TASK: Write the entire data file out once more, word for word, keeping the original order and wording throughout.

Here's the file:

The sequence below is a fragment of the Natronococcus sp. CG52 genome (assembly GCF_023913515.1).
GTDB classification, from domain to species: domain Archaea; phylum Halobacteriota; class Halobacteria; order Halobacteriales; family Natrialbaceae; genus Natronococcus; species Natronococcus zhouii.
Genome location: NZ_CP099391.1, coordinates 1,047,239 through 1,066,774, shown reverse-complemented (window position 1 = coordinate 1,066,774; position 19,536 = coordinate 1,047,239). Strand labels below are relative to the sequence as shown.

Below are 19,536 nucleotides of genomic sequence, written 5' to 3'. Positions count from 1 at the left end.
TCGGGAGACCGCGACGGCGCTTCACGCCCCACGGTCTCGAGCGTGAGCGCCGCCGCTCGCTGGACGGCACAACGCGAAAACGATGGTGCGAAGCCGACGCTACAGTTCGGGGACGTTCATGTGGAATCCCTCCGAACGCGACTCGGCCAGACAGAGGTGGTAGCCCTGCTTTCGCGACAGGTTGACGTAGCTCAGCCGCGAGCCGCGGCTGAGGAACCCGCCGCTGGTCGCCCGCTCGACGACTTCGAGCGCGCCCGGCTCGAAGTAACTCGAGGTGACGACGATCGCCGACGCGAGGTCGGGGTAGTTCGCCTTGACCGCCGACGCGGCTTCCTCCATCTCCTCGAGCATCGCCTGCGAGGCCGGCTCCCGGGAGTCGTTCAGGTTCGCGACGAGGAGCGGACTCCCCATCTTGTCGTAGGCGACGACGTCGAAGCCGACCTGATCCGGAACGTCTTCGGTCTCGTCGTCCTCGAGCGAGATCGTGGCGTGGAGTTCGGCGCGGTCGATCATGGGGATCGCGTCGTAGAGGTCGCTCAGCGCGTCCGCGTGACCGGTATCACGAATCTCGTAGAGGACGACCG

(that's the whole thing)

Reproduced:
The sequence below is a fragment of the Natronococcus sp. CG52 genome (assembly GCF_023913515.1).
GTDB classification, from domain to species: domain Archaea; phylum Halobacteriota; class Halobacteria; order Halobacteriales; family Natrialbaceae; genus Natronococcus; species Natronococcus zhouii.
Genome location: NZ_CP099391.1, coordinates 1,047,239 through 1,066,774, shown reverse-complemented (window position 1 = coordinate 1,066,774; position 19,536 = coordinate 1,047,239). Strand labels below are relative to the sequence as shown.

Below are 19,536 nucleotides of genomic sequence, written 5' to 3'. Positions count from 1 at the left end.
TCGGGAGACCGCGACGGCGCTTCACGCCCCACGGTCTCGAGCGTGAGCGCCGCCGCTCGCTGGACGGCACAACGCGAAAACGATGGTGCGAAGCCGACGCTACAGTTCGGGGACGTTCATGTGGAATCCCTCCGAACGCGACTCGGCCAGACAGAGGTGGTAGCCCTGCTTTCGCGACAGGTTGACGTAGCTCAGCCGCGAGCCGCGGCTGAGGAACCCGCCGCTGGTCGCCCGCTCGACGACTTCGAGCGCGCCCGGCTCGAAGTAACTCGAGGTGACGACGATCGCCGACGCGAGGTCGGGGTAGTTCGCCTTGACCGCCGACGCGGCTTCCTCCATCTCCTCGAGCATCGCCTGCGAGGCCGGCTCCCGGGAGTCGTTCAGGTTCGCGACGAGGAGCGGACTCCCCATCTTGTCGTAGGCGACGACGTCGAAGCCGACCTGATCCGGAACGTCTTCGGTCTCGTCGTCCTCGAGCGAGATCGTGGCGTGGAGTTCGGCGCGGTCGATCATGGGGATCGCGTCGTAGAGGTCGCTCAGCGCGTCCGCGTGACCGGTATCACGAATCTCGTAGAGGACGACCG